New Title | The Books That Shaped Art History

Posted in books by Editor on April 3, 2013

From Thames & Hudson:

Richard Shone and John-Paul Stonard, eds., The Books That Shaped Art History: From Gombrich and Greenberg to Alpers and Krauss (London: Thames & Hudson, 2013), 268 pages, ISBN: 978-0500238950, £25 /$35.

Screen shot 2013-03-30 at 12.44.11 PMIt provides an invaluable roadmap of the field by reassessing the impact of several of the most important works of art history. Each chapter, focusing on a single title, is written by a leading art historian, curator or one of the promising scholars of today, presenting a varied and invaluable overview 
of the history of art, told through its seminal texts.

The sixteen books include Nikolaus Pevsner’s gospel of Modernism, Pioneers of the Modern Movement, Alfred Barr’s now legendary monograph on Matisse, E.H. Gombrich’s Art and Illusion, Clement Greenberg’s Art and Culture, which had a seismic impact when it was published in 1961, and Rosalind Krauss’s The Originality of the Avant-Garde and Other Modernist Myths, which introduced structuralist and poststructuralist thinking into art historical study.

Each chapter – with writers including John Elderfield, Boris Groys, Susie Nash and Richard Verdi – analyses a single major book, setting out its premises and argument and mapping the intellectual development of its author, discussing its position within the field of art history, and looking at its significance in 
the context both of its initial reception and its legacy. An introduction by John-Paul Stonard explores how art history has been forged by these outstanding contributions, as well as by the dialogues and ruptures between them. Supplementary documentation summarises the achievements of each art historian and provides a detailed publication history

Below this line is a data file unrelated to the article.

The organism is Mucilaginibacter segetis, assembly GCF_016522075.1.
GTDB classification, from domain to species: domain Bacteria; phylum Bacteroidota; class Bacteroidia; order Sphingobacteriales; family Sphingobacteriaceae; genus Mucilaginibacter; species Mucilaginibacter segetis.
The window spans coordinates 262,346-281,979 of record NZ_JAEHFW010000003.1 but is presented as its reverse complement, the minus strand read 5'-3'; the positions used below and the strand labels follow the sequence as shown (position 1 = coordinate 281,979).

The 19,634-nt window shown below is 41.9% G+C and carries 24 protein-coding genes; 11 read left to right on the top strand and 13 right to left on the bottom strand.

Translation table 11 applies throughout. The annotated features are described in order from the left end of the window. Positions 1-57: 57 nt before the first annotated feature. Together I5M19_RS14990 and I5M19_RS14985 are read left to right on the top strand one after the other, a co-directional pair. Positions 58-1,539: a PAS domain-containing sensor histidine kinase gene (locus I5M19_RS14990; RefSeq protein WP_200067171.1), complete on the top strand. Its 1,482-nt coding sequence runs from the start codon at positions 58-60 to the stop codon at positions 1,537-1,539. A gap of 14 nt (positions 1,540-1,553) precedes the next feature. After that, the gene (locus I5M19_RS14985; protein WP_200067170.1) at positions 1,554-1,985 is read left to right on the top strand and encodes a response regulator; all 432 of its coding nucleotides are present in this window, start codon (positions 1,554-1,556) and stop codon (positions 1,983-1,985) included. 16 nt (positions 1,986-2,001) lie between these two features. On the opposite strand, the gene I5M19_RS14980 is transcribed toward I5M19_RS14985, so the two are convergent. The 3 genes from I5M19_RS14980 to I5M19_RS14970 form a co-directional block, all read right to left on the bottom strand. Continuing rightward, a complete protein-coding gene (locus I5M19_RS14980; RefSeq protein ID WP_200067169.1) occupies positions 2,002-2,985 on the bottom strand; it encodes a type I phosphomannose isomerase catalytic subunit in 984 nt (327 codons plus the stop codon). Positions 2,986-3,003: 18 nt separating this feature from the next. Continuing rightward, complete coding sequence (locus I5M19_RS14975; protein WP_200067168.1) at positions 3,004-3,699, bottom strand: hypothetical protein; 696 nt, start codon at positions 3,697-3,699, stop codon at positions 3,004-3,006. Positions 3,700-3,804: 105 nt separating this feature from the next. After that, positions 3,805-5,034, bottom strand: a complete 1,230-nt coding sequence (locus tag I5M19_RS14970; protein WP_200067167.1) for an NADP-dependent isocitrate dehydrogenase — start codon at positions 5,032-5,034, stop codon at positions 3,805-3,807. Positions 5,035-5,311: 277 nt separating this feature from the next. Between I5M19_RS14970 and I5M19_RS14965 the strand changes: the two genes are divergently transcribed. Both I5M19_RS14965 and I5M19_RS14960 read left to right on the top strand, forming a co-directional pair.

of their texts, with suggestions for further reading.

Richard Shone is Editor of The Burlington Magazine. 
He is the author of a number of books on French and British art, including Bloomsbury Portraits, The Post-Impressionists, Walter Sickert and Sisley. He contributed 
to the exhibition catalogue for ‘Sensation’ at London’s 
Royal Academy and organised ‘The Art of Bloomsbury’ for 
the Tate Gallery.

John-Paul Stonard is an art historian and former Contributing Editor of The Burlington Magazine. His book Fault Lines: Art in Germany 1945–55 was published in 2007. He has worked as a Visiting Lecturer at the Courtauld Institute of Art, and from 2010–11 was a Senior Fellow at the National Gallery of Art, Washington, DC. He has published widely on modern and contemporary German and British art, and is a regular contributor to The Burlington Magazine, the Times Literary Supplement and Artforum.

Call for Papers | Gall and Guts: Entrails and Digestion

Posted in Calls for Papers by Editor on April 3, 2013

Gall and Guts: Entrails and Digestion in the Long Eighteenth Century
Paris, 21-22 March 2014

Proposals due by 31 May 2013 (final papers due 15 July 2013)